Casino Royale. Daniel Craig, Eva Green, Mads
Mikkelsen, and Judi Dench star in a film written by Neal Purvis,
Robert Wade, and Paul Haggis, based on the novel by Ian Fleming,
and directed by Martin Campbell.

Reviewed by Josef Woodard

Does a tougher world demand a tougher Bond? Well, we’ve got one
in Daniel Craig, the latest actor to don the costumes and the
persona of Ian Fleming’s protagonist and a grittier model with less
fun and games than most of his predecessors. He’s lean, he’s mean,
and has a face like a grimmer version of Steve McQueen. He looks
good in a suit but is also subjected to the mortal abrasions of his
job, with more bloodied and battered flesh than the Bonds of

CR_13927R.jpgIn the new film, which revisits and
updates the Sean Connery-era version from 1967, the familiar
elements are in place, plus some new bells and whistles and a newly
hardened attitude. As usual, the location scouting is extravagant.
Casino Royale includes a dizzyingly kinetic on-foot chase scene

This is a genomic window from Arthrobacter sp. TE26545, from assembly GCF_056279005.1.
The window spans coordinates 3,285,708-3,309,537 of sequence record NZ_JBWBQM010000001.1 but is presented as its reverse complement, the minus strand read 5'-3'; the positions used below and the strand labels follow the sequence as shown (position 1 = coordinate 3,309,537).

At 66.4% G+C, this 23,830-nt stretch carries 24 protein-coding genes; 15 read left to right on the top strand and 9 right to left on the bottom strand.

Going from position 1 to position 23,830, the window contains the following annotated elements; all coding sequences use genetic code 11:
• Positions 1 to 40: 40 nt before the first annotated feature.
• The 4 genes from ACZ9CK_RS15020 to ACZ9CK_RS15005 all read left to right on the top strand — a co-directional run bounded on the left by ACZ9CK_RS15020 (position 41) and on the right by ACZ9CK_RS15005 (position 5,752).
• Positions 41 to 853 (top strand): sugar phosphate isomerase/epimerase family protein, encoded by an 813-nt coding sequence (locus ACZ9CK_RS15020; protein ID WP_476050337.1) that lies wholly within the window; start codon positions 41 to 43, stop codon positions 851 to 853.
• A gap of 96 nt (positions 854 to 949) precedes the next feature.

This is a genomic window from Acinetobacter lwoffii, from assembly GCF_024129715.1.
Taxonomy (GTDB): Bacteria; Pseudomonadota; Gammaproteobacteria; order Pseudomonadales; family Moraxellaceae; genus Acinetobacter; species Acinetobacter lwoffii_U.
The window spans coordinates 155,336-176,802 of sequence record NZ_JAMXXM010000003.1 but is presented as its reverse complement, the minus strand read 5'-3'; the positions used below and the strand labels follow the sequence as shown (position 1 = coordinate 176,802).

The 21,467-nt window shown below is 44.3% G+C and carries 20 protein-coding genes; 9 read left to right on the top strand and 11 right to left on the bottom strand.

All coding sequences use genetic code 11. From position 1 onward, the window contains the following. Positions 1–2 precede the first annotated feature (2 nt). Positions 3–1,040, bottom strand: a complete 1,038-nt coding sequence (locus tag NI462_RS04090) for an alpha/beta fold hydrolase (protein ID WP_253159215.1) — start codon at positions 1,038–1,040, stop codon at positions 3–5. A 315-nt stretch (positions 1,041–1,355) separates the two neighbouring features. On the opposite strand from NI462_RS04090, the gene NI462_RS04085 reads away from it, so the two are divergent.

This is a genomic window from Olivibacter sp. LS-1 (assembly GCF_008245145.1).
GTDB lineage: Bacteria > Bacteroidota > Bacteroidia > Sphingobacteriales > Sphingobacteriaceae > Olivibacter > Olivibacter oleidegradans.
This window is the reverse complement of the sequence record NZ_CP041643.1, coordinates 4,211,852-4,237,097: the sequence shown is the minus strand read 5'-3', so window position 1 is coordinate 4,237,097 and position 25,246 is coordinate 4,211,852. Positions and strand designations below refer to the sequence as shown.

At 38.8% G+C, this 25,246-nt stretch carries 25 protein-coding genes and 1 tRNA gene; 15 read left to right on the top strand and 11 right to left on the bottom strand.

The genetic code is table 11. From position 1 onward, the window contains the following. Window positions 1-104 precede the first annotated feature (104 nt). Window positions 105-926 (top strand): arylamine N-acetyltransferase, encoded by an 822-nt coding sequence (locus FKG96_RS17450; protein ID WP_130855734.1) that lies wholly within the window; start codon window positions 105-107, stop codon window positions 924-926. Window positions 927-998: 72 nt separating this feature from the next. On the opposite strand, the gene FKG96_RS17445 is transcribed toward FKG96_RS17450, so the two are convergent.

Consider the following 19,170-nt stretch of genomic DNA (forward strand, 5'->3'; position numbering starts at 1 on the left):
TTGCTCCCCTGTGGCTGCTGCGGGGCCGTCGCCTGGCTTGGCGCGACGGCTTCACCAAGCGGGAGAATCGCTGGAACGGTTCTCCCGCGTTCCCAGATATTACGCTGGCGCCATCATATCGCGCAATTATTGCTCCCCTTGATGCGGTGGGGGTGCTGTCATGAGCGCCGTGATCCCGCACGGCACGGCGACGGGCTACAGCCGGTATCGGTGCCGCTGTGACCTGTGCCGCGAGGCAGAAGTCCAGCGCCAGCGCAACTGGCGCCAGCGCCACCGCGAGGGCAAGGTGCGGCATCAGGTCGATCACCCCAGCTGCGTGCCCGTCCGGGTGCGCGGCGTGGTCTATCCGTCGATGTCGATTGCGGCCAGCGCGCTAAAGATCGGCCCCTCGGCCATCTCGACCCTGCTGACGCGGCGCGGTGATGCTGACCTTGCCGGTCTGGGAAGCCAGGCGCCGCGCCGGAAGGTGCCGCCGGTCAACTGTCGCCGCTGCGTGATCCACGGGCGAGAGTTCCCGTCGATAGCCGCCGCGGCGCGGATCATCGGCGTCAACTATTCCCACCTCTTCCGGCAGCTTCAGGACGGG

through a construction site in Madagascar as well as choreographed
waves of sex and violence in Nassau, Bahamas. But there’s also a
cerebral set in the middle of the story, with an über-high-stakes
poker game at the lavish Casino Royale that simmers with
psychological tension.

On occasion, the new Bond spoofs the Bond brand, as when he’s
asked about his martini: “Shaken or stirred?” “I don’t give a
damn,” he replies. The new Bond doesn’t particularly give a damn
about much, except getting his man, dispensing unrelenting, cold
(and not simply cool) thug’s justice on a world of bad guys. Oh,
and love sneaks briefly into the mix, too, courtesy of the smart
and lovely Accountant-to-the-Crown character, played with
controlled flair by Eva Green.

With this gripping existential joy ride of a Bond film, we’re
yet again reminded that, more than any other serial phenom in film,
the Bond franchise just keeps on ticking. It ticks like a bomb, a
Swiss clock, or a libido with a lust for blood.


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